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Gordon Selley’s life was devoted to health in his mid-30s.

But then the chiropractor got into two car accidents, the second of which was a rear-end collision that happened only two months after his first surgery from the initial accident.

The traumatic turn of events ushered him into a club nobody wants to join — the 50 million U.S. adults who experience chronic pain.

“I went from being a doctor to going down to the lowliest of lows as a patient,” said Selley, 62. “I had four neck surgeries and I lost everything: my identity, purpose, security. I felt no more compassion, and my hope was barely flickering in my faith.”

Unfortunately, the pain hasn’t disappeared, but he has learned to manage it, with a big boost from his Christian faith. Nowadays he still endures a list of painful conditions, including rheumatoid arthritis and chronic kidney stones, but he’s developed the ability to suck the joy from the marrow of everyday life.

“I’m going to golf today with an abbreviated golf swing,” said the Colorado Springs resident in a recent interview. “It’s taken decades to get to this point. And most of my friends don’t think of me as a chronic pain sufferer. They look at me as a strong leader in faith. They see us as a point of transformation. That’s what I want.”

In the Christian self-help book “Pursue Real Hope,” by husband and wife Gordon and Cherise Selley, the pair hope to help and inspire those who live with chronic pain.

The us he refers to is he and his wife, Cherise Selley, whom he met in 1996, three years after his injuries, and married three weeks later. The Selleys are the authors of “Pursue Real Hope,” a recently released Christian self-help book devoted to helping people with chronic pain. Gordon hopes the book will reach “deep places of suffering and transformation and challenge people to take a step forward in faith.” It’s available online at

“This narrative is an incredible journey of courage, strength, endurance and perseverance,” wrote Springs Rescue Mission chaplain David Packiam in a blurb for the book. “One that will empower you to press on during your season of pain, distress and hopelessness. To have the faith to believe God, trust Jesus for His unfailing presence, and the assurance of the Holy Spirit who will remind you of God’s truth: ‘He makes all things beautiful in His own time.’”

Gordon admits he struggled greatly with his faith after the accidents and surgeries and unrelenting pain that left him with complex regional pain syndrome half a year into his new marriage. His hypersensitized nervous system made touch painful, and he couldn’t even wear clothing for six months. His doctors thought he would die. An understandably upset Cherise wondered how they would survive.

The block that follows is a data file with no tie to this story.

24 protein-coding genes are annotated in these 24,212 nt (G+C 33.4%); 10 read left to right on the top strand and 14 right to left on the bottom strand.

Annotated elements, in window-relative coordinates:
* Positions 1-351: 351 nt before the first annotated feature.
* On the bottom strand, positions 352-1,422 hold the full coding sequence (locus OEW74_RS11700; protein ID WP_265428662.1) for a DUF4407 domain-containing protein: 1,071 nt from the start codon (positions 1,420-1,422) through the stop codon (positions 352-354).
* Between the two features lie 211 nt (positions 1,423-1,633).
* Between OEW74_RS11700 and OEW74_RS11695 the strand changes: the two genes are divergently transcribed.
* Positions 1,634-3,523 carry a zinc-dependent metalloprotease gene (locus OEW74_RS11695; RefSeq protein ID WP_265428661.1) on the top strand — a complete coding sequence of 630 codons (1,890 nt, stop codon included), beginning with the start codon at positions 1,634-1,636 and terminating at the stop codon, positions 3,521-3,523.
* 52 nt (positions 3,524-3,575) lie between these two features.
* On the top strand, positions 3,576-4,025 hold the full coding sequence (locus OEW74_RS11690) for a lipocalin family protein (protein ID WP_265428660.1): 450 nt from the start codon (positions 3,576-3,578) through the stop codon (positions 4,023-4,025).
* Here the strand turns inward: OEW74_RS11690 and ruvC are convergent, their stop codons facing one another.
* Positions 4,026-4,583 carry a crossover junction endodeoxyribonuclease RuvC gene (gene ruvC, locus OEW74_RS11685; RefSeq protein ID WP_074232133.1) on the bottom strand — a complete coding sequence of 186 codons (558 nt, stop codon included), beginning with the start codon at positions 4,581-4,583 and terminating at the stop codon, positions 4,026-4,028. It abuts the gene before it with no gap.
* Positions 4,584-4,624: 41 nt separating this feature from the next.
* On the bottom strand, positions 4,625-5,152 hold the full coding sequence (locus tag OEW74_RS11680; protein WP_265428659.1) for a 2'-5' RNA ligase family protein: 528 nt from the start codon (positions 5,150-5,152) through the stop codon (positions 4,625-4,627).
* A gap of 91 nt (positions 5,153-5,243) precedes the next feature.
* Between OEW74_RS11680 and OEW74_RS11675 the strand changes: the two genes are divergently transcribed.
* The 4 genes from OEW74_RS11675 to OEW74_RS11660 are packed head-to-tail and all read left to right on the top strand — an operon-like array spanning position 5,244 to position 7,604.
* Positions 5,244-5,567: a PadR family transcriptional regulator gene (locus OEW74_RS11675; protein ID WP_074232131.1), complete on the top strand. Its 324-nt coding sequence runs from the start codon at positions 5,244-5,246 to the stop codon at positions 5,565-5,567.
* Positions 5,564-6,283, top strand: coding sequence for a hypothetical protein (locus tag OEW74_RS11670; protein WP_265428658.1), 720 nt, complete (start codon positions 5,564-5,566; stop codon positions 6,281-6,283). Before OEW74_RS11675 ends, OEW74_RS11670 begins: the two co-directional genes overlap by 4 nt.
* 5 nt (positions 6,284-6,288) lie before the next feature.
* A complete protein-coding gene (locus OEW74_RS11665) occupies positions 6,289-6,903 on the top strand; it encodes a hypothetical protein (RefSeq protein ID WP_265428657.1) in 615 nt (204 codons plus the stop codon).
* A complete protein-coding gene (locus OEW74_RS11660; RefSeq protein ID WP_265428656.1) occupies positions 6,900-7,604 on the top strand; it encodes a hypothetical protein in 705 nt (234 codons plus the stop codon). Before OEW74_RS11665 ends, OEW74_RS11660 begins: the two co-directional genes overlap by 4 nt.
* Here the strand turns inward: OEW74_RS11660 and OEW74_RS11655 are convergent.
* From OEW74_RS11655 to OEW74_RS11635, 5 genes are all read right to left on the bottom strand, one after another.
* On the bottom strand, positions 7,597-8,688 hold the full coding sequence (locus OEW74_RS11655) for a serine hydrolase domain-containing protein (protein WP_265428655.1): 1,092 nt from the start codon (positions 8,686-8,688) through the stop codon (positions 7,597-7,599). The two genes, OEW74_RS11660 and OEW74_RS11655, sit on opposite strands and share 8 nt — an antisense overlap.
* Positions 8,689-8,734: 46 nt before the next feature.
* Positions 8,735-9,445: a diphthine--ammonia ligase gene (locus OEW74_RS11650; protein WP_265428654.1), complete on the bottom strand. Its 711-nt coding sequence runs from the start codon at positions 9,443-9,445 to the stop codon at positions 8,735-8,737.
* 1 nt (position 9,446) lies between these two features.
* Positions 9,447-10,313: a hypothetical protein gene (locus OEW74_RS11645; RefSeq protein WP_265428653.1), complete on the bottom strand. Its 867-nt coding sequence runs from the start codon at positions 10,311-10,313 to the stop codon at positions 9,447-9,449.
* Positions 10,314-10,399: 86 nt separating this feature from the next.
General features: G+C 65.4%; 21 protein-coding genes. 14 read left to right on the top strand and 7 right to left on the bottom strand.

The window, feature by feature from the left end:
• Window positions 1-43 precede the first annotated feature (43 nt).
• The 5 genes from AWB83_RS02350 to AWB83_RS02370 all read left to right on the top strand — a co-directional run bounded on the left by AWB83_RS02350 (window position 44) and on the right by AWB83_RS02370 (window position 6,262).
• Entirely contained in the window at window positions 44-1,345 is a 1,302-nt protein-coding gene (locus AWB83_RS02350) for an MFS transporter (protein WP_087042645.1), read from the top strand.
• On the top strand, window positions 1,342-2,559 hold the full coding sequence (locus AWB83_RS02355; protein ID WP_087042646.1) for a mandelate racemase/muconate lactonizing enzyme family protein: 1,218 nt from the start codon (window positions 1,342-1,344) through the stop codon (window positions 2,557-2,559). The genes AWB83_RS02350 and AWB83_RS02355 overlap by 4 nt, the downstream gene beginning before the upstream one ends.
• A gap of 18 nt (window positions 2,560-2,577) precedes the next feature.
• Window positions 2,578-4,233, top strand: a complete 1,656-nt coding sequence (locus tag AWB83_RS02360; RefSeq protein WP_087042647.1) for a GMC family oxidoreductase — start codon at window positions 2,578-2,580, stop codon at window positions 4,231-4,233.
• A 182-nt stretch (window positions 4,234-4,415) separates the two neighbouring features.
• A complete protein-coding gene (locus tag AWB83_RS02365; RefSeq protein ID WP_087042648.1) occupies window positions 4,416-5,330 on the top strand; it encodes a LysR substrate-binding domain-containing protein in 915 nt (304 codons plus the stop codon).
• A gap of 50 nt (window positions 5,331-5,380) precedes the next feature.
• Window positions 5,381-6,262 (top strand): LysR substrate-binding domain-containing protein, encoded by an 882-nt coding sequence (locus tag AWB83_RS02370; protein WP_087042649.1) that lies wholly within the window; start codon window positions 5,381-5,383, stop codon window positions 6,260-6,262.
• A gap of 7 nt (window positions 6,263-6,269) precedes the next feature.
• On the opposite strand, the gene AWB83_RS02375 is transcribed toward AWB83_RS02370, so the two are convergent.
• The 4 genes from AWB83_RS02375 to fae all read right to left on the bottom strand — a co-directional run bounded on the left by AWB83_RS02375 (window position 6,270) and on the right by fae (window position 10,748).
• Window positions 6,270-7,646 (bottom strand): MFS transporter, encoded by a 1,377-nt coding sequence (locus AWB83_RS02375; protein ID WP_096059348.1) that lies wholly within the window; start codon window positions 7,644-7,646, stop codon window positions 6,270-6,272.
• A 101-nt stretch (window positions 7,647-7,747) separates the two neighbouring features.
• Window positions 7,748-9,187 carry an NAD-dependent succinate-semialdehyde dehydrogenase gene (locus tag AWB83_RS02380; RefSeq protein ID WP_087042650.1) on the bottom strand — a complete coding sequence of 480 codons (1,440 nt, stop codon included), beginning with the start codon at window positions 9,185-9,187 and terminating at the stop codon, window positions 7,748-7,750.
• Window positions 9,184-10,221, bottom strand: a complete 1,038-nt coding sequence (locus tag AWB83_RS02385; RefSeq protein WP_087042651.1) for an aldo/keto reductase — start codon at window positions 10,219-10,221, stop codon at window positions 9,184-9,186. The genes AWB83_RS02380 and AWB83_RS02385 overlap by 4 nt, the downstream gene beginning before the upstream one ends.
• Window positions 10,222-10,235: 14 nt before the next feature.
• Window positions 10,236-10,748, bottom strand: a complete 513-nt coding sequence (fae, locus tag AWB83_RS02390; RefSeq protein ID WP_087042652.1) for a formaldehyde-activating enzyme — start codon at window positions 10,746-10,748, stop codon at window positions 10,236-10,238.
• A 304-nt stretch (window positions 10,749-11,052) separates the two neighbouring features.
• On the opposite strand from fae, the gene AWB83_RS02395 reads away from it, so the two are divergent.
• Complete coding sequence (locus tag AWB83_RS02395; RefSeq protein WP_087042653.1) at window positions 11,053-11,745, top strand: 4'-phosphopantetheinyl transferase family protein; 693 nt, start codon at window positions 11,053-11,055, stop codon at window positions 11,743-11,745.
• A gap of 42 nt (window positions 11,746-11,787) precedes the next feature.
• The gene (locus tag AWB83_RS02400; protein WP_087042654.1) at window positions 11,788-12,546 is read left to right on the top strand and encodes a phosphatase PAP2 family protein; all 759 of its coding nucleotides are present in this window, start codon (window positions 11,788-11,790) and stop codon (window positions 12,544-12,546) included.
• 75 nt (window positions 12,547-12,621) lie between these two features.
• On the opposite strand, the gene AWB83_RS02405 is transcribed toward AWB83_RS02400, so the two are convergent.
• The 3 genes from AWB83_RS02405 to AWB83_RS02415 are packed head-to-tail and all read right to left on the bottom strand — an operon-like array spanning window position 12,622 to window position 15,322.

“I said we’re going to praise God,” Gordon said. “This is not the final signature of life. And we did praise God and I felt like God was challenging me — do you fully believe in my word? I said no, I don’t. All the things you hear about healing, nothing was working.”

But Cherise bought her husband a new Bible, and Gordon spent six to eight hours every day immersed in Scripture. It eventually got him out of bed, he said, and transformed him.

Learning how to be with Gordon through his surgeries and pain has been a decades-long process for Cherise. In the beginning, she ached to have control of making his pain better, and felt helpless when she couldn’t.

“The older version of myself realizes it’s not about control, but letting go and that love covers all of this,” she said.

“The less I try to control the outcome, and the more I decide to be present in the moment of pain he’s in and to say we’re in this together and not try to figure everything out, has given me the ability to have a greater endurance and a lot less disappointment.”

One Bible verse in particular has stuck with Gordon through the years: Chapter 15 of Jeremiah, verses 18-20: “Why is my pain perpetual, and my wound incurable, which refuseth to be healed? You are to me like a deceptive brook, like a spring that fails.”

“In other words, here’s a river bed, but there’s only a few drops a mile down the road,” Gordon said.

“Are you going to be to me like that, Lord? God responded with a sense of do not doubt who I am, and if you extract the bile, the thoughts doubting who I am, I will make you my spokesman. Those words have been burned in my heart for decades.”

The Selleys also co-host “The Gordon and Cherise Show” podcast, where they talk about living with chronic pain, and what it’s like for the sufferer and the spouse of the sufferer. Go online to to find the podcast.

Chronic pain is a challenging situation for a couple. The divorce rate for married folks, when one of them deals with chronic pain for more than two years, is 80%, Gordon said. The Selleys have managed to stay married for more than 25 years for two reasons.

“A: Our faith. And B: Our ability for strong communication,” Gordon said. “We were transparent with each other. And we were able to forgive each other very quickly. There were never comparisons or finger pointing or evaluating our marriage based on failure. It was more based on forward movement of faith and transformation.”

It’s taken years for Selley to put meaning to the pain that has eaten up almost half his life.

“Part of why I’m suffering is not based on sin or punishment,” he said. “It’s based on the fact I’m growing in spiritual maturity. I’m growing as a new person in Christ. I look at it from that perspective.”

Contact the writer: 636-0270

This content was originally published here.